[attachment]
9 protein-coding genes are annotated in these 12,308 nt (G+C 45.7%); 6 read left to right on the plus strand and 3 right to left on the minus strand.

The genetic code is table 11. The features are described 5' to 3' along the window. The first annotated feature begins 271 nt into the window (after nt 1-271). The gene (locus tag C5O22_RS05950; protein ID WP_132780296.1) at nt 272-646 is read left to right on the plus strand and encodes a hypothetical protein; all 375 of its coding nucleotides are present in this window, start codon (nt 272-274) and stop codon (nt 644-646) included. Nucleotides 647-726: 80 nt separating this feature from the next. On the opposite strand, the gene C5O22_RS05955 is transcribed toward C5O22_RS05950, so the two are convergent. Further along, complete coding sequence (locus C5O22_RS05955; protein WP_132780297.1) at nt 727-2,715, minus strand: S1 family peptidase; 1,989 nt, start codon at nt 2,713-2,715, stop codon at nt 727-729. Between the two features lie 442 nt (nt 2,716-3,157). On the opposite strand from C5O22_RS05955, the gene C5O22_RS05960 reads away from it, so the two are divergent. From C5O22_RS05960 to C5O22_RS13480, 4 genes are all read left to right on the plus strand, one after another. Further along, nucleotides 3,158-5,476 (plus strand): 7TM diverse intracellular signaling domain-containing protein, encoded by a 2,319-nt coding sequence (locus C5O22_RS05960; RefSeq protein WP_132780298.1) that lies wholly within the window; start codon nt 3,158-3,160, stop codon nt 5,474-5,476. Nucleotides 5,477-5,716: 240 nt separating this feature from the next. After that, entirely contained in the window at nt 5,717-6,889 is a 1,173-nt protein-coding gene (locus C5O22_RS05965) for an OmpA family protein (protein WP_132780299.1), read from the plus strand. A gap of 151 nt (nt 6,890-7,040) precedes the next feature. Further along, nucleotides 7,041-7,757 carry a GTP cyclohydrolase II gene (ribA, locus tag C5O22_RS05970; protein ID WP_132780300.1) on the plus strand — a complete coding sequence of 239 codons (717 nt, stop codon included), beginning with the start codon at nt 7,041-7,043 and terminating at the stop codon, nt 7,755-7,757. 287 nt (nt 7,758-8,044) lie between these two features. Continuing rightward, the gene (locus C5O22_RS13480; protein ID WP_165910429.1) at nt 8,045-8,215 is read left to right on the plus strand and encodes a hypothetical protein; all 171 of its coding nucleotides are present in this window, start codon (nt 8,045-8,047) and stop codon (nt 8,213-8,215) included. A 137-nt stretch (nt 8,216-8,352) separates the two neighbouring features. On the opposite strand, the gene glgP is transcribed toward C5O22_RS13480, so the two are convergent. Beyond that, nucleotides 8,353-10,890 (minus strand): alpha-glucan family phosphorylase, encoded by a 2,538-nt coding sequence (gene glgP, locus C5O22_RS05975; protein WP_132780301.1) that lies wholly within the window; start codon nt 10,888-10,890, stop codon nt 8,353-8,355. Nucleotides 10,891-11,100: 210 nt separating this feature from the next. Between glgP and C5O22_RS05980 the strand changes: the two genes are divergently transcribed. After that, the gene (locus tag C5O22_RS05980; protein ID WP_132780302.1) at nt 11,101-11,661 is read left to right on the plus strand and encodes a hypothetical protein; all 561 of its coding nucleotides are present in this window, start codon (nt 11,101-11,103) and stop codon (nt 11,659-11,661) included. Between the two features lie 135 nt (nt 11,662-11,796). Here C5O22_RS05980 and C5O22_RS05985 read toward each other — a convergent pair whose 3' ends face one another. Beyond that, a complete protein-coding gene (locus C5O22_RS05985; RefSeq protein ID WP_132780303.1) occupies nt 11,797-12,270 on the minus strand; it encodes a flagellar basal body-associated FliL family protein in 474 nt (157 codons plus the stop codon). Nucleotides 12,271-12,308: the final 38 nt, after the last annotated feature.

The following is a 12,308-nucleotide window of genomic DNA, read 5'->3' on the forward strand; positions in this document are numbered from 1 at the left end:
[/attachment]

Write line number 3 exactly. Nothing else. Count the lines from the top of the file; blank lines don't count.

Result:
The following is a 12,308-nucleotide window of genomic DNA, read 5'->3' on the forward strand; positions in this document are numbered from 1 at the left end: